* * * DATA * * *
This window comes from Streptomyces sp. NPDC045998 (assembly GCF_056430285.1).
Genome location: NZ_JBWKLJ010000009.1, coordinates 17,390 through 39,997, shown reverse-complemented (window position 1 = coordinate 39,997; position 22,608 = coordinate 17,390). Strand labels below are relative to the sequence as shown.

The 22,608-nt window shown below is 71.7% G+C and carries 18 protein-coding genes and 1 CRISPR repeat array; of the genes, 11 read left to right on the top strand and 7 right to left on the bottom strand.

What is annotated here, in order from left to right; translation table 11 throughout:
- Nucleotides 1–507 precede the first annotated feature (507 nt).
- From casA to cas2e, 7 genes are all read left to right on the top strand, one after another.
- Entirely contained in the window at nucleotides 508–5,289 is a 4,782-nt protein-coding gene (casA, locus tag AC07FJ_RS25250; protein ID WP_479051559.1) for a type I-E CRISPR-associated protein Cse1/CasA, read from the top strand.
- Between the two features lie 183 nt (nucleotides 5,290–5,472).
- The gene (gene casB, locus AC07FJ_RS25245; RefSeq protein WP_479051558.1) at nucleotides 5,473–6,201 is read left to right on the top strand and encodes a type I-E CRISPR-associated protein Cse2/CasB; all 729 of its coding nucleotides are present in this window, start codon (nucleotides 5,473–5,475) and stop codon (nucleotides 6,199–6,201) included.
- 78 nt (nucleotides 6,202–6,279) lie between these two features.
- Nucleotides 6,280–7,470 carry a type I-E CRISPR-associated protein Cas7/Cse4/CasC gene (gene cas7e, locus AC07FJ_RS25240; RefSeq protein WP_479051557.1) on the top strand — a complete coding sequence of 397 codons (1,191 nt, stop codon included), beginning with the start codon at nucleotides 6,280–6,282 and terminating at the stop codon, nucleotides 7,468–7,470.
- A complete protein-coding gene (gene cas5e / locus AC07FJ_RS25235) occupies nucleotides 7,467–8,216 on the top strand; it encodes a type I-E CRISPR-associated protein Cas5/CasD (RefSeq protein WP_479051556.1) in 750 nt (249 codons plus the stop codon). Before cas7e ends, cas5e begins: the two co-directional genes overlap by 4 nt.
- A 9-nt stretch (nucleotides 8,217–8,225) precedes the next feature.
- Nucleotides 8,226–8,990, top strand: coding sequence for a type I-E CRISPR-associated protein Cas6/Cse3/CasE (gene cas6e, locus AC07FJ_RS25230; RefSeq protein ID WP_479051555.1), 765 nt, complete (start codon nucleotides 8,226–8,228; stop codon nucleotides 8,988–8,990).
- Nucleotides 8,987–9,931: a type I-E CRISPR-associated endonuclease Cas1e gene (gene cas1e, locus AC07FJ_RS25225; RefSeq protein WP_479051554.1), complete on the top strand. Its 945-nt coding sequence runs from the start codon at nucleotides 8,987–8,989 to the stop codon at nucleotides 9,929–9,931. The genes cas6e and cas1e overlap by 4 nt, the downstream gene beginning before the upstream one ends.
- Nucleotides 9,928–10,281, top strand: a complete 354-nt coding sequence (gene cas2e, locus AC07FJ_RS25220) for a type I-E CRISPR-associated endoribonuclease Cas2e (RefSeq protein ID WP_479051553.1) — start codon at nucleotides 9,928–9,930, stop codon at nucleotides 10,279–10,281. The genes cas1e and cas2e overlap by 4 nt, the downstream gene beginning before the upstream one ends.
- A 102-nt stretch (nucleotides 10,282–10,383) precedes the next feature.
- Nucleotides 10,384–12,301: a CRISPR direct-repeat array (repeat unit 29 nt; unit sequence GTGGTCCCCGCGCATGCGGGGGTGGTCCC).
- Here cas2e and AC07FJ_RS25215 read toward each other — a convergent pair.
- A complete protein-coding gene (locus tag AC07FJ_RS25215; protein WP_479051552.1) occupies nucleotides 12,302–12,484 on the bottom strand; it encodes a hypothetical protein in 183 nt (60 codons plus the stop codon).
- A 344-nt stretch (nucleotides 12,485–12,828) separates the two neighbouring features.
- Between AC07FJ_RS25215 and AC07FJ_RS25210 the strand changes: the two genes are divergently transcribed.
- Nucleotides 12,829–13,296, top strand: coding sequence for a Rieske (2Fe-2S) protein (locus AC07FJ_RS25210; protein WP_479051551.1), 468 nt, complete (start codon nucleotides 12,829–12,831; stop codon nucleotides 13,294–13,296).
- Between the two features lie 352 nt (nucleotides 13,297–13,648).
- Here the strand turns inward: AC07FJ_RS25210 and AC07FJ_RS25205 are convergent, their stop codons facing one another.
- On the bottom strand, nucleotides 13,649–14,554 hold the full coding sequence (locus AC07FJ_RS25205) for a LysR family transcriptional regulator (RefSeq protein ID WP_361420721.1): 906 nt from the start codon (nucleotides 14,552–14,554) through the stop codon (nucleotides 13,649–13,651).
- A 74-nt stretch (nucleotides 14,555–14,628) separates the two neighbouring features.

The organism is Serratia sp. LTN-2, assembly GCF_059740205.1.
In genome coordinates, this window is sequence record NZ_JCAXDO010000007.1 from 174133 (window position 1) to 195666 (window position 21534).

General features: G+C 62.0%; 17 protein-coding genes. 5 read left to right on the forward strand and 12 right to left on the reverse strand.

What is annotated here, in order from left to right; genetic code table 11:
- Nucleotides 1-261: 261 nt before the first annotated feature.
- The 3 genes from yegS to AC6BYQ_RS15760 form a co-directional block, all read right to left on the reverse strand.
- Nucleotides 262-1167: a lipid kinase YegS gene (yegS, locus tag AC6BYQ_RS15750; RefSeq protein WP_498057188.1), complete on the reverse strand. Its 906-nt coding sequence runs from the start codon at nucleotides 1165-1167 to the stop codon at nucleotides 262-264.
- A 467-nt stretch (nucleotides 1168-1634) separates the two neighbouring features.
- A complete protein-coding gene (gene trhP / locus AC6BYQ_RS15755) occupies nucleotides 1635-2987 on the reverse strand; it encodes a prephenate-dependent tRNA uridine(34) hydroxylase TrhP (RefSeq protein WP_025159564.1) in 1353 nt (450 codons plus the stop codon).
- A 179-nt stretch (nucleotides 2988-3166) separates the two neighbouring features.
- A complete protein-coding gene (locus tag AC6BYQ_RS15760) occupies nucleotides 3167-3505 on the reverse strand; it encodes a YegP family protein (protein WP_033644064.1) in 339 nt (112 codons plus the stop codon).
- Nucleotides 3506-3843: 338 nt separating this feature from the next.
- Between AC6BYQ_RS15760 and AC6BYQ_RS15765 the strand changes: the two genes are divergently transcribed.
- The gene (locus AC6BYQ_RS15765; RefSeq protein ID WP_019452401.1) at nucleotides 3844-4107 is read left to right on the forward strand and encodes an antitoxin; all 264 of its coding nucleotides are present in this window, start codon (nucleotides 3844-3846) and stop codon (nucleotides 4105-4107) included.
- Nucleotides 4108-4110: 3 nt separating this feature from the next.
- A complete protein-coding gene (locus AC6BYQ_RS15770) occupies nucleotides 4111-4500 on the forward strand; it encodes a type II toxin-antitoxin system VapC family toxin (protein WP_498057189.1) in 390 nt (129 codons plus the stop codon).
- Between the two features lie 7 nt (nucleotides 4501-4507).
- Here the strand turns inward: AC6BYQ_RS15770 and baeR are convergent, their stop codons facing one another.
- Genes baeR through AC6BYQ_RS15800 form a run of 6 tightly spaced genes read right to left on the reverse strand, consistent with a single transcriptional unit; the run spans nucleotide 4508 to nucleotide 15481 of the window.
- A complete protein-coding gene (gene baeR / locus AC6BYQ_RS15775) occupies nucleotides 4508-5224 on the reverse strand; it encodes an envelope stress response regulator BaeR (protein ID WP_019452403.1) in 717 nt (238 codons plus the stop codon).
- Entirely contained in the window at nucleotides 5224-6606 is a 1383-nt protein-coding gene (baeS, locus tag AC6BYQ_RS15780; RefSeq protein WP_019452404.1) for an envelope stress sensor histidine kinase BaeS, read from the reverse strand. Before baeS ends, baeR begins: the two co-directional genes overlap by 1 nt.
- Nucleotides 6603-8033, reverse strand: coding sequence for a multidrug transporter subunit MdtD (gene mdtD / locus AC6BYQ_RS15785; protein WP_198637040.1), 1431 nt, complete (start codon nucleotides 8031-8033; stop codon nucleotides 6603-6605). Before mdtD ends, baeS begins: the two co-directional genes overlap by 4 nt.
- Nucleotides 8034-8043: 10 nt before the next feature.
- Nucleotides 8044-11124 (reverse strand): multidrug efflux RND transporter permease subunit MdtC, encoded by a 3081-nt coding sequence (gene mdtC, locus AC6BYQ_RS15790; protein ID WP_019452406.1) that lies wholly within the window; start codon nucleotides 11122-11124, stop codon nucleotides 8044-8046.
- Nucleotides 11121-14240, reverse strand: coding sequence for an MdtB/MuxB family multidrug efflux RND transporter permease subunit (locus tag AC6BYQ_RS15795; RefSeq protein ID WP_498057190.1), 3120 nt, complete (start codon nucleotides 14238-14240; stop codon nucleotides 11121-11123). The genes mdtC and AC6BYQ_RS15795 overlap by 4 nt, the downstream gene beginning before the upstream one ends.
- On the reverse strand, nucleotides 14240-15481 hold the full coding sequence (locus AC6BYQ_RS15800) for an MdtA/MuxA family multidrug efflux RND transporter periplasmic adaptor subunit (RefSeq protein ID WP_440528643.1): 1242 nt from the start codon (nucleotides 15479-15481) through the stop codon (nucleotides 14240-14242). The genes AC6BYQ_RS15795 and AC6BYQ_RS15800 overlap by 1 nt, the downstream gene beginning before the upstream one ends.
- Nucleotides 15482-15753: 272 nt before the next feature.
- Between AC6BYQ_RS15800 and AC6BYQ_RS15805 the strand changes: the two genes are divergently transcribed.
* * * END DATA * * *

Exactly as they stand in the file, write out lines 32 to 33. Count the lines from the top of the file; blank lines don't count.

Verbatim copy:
- Nucleotides 1-261: 261 nt before the first annotated feature.
- The 3 genes from yegS to AC6BYQ_RS15760 form a co-directional block, all read right to left on the reverse strand.